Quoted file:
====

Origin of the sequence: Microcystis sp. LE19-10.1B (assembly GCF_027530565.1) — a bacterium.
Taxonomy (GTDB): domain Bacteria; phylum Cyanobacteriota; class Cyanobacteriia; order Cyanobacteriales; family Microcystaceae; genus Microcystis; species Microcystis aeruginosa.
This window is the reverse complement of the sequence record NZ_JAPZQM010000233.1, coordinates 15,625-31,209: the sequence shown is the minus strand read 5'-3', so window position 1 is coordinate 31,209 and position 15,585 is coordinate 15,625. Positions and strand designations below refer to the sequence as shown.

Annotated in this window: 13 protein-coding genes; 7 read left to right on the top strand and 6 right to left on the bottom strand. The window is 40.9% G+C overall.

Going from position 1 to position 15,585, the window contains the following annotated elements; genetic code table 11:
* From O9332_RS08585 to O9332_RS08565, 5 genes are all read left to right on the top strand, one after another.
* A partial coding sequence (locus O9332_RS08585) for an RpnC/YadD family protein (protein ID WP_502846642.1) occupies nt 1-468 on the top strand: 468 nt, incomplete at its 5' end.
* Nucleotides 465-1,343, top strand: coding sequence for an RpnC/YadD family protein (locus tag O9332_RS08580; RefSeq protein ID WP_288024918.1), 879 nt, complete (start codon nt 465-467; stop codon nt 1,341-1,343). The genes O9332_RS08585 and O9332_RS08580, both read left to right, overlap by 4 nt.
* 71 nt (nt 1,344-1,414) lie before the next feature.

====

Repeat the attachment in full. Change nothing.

Origin of the sequence: Microcystis sp. LE19-10.1B (assembly GCF_027530565.1) — a bacterium.
Taxonomy (GTDB): domain Bacteria; phylum Cyanobacteriota; class Cyanobacteriia; order Cyanobacteriales; family Microcystaceae; genus Microcystis; species Microcystis aeruginosa.
This window is the reverse complement of the sequence record NZ_JAPZQM010000233.1, coordinates 15,625-31,209: the sequence shown is the minus strand read 5'-3', so window position 1 is coordinate 31,209 and position 15,585 is coordinate 15,625. Positions and strand designations below refer to the sequence as shown.

Annotated in this window: 13 protein-coding genes; 7 read left to right on the top strand and 6 right to left on the bottom strand. The window is 40.9% G+C overall.

Going from position 1 to position 15,585, the window contains the following annotated elements; genetic code table 11:
* From O9332_RS08585 to O9332_RS08565, 5 genes are all read left to right on the top strand, one after another.
* A partial coding sequence (locus O9332_RS08585) for an RpnC/YadD family protein (protein ID WP_502846642.1) occupies nt 1-468 on the top strand: 468 nt, incomplete at its 5' end.
* Nucleotides 465-1,343, top strand: coding sequence for an RpnC/YadD family protein (locus tag O9332_RS08580; RefSeq protein ID WP_288024918.1), 879 nt, complete (start codon nt 465-467; stop codon nt 1,341-1,343). The genes O9332_RS08585 and O9332_RS08580, both read left to right, overlap by 4 nt.
* 71 nt (nt 1,344-1,414) lie before the next feature.